In Brighton, gay pride is a huge deal, and the events are like no other. With tons of colour, costumes, and celebrations, there is something for everyone to do at Brighton Pride. Some events are adult-only, and are not appropriate for all audiences, however these shows are generally marked as… Read more.
There are so many things that happen for pride in Bristol and after perusing some of our info, you will find out what makes Bristol such a perfect place to celebrate pride. It has been voted one of the best festivals in the country and millions from around the country… Read more.
With Gateshead being right across the river from Newcastle, it shares its Northern Pride festival with many other towns and municipalities in the area. Gateshead has the pleasure of joining in on all the festivities across the river in Newcastle - considering it’s right there. It is the second biggest… Read more.
Leeds is a city of variety of different people and that is what makes it such a special place for gay pride events. Often we imagine that gay pride festivals are more a celebration and a wild party with drag queens, drinking, parades, sexy men and loud music. That is… Read more.
The first ever recorded gay pride Liverpool event took place June 22, 1979. The one-off event was a week long celebration in remembrance of the New York stonewall riots, which took place 10 years earlier. The event was one of the first recorded gay pride United Kingdom events, the… Read more.
People in London have been celebrating gay pride for decades. This UK city has been ahead of the game when it comes to gay pride. Marches and pride events have been taking place in London since the 1970s, even gaining official recognition in 1972. Pride In London is about more… Read more.
Gay Pride Manchester hosts one of the biggest events annually, with celebrity guests and thousands of spectators. Manplay looks at the history of it all. When it comes to gay pride, Manchester is the place to be. Some of the UK's biggest LGBT celebrities are in attendance at this event… Read more.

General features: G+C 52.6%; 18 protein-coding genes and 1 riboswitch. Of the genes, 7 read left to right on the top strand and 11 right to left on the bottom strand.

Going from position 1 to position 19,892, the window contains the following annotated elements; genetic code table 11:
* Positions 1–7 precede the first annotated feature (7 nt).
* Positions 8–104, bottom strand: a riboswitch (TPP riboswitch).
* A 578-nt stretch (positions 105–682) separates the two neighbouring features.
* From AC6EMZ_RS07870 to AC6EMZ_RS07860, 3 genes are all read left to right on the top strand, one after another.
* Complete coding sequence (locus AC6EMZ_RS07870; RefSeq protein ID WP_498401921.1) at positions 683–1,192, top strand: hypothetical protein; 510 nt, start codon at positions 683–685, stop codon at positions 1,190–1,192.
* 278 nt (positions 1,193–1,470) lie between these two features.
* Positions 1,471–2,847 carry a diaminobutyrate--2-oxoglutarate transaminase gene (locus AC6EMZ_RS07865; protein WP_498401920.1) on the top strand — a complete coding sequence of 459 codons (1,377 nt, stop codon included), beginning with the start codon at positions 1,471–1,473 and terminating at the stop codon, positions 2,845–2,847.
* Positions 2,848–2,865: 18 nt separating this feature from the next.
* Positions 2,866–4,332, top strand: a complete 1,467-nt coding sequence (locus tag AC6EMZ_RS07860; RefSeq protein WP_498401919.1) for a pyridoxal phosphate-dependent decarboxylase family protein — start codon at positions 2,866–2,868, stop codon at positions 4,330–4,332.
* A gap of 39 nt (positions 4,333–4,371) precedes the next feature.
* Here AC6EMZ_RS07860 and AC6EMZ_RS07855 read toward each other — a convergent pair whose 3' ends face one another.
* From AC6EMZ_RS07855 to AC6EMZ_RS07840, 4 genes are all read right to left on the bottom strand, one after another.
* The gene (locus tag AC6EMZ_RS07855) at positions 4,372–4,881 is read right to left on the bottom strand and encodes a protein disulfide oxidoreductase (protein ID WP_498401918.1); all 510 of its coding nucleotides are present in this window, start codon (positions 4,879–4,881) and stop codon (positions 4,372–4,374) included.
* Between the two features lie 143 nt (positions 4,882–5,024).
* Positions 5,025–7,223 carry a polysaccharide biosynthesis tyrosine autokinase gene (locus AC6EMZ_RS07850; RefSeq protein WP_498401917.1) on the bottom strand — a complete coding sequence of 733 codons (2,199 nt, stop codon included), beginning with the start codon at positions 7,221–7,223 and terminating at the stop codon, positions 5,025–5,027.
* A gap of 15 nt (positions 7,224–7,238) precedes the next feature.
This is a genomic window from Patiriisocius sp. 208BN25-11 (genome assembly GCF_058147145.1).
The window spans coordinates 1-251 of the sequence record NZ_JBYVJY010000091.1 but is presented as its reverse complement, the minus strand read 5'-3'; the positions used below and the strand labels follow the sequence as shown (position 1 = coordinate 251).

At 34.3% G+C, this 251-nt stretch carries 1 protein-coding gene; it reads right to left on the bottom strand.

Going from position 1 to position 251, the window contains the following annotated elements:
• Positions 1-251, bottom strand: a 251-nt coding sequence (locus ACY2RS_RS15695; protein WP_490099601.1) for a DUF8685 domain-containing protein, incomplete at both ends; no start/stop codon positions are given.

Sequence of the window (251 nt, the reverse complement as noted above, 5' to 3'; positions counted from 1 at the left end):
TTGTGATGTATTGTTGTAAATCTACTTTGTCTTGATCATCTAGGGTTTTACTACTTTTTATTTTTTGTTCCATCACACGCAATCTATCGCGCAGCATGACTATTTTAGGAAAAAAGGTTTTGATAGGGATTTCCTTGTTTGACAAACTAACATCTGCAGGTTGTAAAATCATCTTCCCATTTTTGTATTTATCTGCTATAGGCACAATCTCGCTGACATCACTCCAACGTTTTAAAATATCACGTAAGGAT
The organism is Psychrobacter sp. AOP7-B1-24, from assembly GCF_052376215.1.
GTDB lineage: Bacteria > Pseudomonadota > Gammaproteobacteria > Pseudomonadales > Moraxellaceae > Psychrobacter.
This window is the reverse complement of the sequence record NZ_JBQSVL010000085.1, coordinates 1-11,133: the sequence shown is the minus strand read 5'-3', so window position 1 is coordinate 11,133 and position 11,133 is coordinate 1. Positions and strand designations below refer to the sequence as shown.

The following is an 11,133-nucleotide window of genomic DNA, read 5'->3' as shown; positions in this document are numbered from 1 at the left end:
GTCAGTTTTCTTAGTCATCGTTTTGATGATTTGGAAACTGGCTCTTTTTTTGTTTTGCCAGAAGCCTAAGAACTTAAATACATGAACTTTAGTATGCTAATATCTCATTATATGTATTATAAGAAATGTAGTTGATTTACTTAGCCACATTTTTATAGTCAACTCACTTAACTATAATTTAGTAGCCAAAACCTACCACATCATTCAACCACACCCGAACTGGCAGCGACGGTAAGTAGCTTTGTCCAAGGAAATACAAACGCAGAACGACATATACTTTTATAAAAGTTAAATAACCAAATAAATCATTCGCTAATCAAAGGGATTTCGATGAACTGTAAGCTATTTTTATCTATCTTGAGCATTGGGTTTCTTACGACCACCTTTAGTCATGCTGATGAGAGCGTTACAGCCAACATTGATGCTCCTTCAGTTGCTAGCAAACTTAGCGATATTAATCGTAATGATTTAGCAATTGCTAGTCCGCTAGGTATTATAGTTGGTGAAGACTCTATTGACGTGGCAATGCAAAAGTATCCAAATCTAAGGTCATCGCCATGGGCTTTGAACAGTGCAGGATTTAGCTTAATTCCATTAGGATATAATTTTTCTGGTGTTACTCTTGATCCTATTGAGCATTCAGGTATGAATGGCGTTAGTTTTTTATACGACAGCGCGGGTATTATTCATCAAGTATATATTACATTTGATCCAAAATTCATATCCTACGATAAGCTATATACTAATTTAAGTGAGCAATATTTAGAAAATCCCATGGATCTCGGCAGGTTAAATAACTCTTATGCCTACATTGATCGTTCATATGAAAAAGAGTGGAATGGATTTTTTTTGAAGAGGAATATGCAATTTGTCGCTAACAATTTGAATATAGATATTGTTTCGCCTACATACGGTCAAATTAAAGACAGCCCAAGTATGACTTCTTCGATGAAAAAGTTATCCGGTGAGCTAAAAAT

Gay pride in Newcastle was celebrated under the title of "Pride on Tyne", due to its location. Once the organization responsible ended their festivities and association with the event, there was a lull in official Pride celebrations for a few years. In July of 2008, The Northern Pride committee successfully… Read more.
The very first gay pride Belfast march happened in 1991, with only 100 people participating. Since being gay in Belfast at that time wasn't ideal or fully accepted, the march more closely resembled a quick run through the city. Most of the city were somewhat hostile toward gay people at… Read more.
Many individuals are totally unaware of how gay pride came to be nor what it originally represented. We might look at gay pride celebrations as pure displays of fun and diversity - but in the past gay pride marches and carnivals were not particularly accepted - and they represented a whole lot… Read more.
Gay people all over Scotland have attended the festival because it has always received rave reviews, like you will find out - it is the largest festival in all of Scotland. We might envision gay pride as a massive parade with floats and dancers and plenty of music - but gay pride… Read more.
The first gay pride march was held in Cardiff in 1985. At that time, gay pride wasn't as celebrated as it is now, and the city has grown with events being held at different times each year. What started out with a handful of attendees has risen to over 20,000... Read more.
The Gay Pride UK events listed above certainly are not the only ones that exist in the United Kingdom, but the links that go along with them are a great place to start if you are looking to explore and learn more about the best and most popular Gay Pride UK celebrations. Through these links you will find deeper and more in-depth research on each and every city, their history in Gay Pride UK, the statistics of their Gay Pride UK event(s), and other resources you can check out to learn more. We worked hard to cover everything that we could find, so we are sure you can find all the information you are looking for.
Still searching for more information on Gay Pride UK and Gay Pride UK celebrations? Why not check out some of the official Gay Pride event websites. Here’s a collection of links to resources you can check outPride In London: Official Website
Learn more about gay pride around the world! Check out ManPlay.com’s guides on Gay Pride US and Gay Pride Canada and find out everything you never knew you never knew about Gay Pride in different countries!